Children have wended through a truncated 21-day processing schedule known as “rocket dockets.” Court review has been conducted haphazardly, according to Politico, subject to the whims of individual judges. Many claimants lacked legal counsel or didn’t even show up for the hearing before their claims were rejected.

According to the research group TRAC, of 64,500 family migration cases that have filtered through the courts as of late 2015, fewer than 40 percent had legal representation. Among those, a small fraction of the cases were fully resolved, resulting in fewer than 700 being granted relief. For those cases without counsel, however, the outcomes were even bleaker: Just 38 were granted relief, and more than 15,300 ordered deported.

Katharina Obser, a program officer with Women’s Refugee Commission, says via e-mail that the White House’s enforcement regime flouts its moral imperative: “We know that many of those seeking protection at our borders face immense obstacles in trying to find a lawyer or get critical information on their rights and requirements in the first place, making it incredibly difficult to…prepare an asylum case, or appeal any decision. Rather than ensure access to protection and justice for these refugees fleeing violence, we continue to see the Administration…respond with detention and other efforts to deter.”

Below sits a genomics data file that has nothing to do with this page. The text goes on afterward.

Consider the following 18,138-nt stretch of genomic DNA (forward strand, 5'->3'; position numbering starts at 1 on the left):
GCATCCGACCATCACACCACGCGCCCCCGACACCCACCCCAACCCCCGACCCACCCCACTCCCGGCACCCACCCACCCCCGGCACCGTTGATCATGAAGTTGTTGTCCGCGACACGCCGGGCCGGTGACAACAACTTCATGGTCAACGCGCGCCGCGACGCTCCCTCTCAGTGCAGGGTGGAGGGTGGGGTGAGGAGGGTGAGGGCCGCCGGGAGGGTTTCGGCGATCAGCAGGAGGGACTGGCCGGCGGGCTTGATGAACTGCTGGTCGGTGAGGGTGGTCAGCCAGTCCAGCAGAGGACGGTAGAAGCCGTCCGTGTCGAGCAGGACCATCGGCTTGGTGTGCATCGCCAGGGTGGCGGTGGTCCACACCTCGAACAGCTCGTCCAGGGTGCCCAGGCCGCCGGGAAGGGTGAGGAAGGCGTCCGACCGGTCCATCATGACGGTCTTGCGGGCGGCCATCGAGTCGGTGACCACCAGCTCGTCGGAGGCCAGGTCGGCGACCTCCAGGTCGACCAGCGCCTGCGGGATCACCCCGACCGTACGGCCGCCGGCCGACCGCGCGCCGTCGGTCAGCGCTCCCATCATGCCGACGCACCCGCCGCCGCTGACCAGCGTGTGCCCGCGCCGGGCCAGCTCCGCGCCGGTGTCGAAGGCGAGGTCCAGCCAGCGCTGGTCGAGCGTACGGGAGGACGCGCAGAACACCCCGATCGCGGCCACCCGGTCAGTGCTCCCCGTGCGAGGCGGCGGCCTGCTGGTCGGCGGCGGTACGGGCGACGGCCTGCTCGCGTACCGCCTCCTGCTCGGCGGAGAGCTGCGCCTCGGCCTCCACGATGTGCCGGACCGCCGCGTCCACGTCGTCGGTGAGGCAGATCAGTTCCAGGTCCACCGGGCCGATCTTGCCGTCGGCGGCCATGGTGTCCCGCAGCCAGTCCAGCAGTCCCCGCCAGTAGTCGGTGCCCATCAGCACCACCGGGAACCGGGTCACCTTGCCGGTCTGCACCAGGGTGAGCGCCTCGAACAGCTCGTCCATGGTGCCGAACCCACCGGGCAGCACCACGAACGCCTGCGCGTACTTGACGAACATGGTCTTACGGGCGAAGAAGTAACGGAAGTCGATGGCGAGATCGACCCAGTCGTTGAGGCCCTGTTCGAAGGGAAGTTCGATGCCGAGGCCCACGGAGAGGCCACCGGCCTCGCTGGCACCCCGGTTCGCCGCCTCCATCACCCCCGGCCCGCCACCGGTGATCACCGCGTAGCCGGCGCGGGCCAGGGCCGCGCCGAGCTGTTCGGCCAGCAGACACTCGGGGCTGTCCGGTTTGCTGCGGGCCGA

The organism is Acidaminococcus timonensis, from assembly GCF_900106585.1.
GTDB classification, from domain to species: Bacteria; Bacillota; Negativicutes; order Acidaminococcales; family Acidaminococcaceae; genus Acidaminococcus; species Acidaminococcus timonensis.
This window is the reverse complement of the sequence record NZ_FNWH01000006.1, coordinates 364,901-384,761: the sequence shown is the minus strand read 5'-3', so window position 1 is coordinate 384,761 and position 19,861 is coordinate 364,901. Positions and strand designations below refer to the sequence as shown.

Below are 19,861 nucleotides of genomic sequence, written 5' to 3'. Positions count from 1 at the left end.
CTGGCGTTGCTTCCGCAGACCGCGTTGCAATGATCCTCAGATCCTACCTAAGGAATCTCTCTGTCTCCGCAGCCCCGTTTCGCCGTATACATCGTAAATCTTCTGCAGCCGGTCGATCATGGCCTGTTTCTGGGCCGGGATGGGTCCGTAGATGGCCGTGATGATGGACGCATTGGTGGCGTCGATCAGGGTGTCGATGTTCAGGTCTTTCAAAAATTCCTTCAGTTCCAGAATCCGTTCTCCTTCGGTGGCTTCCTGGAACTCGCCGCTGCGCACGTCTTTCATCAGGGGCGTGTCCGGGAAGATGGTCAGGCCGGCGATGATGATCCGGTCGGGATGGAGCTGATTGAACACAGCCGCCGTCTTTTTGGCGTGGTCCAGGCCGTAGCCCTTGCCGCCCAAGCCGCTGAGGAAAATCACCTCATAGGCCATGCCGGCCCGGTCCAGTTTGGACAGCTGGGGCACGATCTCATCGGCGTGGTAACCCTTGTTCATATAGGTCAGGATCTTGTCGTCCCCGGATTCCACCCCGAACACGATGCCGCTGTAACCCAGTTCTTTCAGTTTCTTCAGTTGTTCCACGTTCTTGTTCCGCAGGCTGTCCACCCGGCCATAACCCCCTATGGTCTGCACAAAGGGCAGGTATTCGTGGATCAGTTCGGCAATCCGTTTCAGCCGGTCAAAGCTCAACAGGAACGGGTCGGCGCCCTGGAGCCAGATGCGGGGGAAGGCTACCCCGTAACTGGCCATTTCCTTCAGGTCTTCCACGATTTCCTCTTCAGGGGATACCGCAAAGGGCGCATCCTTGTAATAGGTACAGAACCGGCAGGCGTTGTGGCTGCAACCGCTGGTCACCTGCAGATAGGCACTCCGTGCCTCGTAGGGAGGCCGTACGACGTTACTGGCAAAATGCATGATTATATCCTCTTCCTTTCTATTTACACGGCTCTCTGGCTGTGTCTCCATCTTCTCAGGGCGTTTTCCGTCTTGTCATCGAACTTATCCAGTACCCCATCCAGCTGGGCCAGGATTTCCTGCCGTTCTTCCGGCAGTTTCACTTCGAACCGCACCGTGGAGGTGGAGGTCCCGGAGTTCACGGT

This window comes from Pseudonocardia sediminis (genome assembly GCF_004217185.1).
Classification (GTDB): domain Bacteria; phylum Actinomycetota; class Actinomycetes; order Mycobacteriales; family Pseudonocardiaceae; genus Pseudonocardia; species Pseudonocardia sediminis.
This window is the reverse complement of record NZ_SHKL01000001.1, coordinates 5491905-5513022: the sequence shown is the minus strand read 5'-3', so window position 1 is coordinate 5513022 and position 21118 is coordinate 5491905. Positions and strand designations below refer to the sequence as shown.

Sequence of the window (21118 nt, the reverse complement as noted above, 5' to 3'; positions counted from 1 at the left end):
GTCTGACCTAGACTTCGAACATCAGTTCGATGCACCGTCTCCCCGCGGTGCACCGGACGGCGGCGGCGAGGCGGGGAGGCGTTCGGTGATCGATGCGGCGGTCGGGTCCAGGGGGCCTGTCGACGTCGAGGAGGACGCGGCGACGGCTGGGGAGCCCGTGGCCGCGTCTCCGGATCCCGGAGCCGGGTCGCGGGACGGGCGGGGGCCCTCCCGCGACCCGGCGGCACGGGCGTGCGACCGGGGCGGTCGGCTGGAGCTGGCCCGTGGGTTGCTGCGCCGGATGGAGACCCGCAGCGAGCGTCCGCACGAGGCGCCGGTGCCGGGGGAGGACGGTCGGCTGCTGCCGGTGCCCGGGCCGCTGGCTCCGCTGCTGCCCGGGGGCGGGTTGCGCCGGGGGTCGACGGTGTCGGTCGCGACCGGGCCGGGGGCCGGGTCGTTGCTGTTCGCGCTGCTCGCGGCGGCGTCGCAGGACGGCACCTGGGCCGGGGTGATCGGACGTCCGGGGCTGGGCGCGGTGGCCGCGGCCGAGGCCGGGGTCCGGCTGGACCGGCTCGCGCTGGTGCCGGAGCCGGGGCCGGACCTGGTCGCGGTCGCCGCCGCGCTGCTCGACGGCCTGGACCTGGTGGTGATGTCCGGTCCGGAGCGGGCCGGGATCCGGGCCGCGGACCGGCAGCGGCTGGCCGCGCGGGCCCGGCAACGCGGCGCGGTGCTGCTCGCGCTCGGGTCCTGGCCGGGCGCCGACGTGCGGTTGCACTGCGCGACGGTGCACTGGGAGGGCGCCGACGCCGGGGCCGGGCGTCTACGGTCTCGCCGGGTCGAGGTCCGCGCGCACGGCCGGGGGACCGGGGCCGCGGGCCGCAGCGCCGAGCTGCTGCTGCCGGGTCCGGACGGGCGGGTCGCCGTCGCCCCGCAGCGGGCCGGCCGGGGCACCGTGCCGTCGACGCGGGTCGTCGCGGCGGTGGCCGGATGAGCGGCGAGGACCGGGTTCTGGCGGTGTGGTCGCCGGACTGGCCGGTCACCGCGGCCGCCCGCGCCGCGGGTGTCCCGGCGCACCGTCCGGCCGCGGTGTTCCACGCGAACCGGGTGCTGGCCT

One migrant teenager, Lilian, recalled in an interview published by KIND how she felt threatened constantly in her home community in El Salvador: “I didn’t feel safe because everyone lived with the same fear of being killed one day.… When I would walk along the street, I had the feeling that someone was going to come up behind me and hurt me. I decided to come to the United States. I felt really sad because I had to leave my mother all alone. But I was sure that I would be safer here.”

Thousands of stories like Lilian’s have been piling up in court dockets. Yet, instead of listening to their pleas, the White House has sought to “dispose” of their cases by making migrants fear the United States just as they feared for their lives in Central America. Whether in a Texas courtroom or on a Salvadorean street corner, the feeling is the same: Nowhere is safe.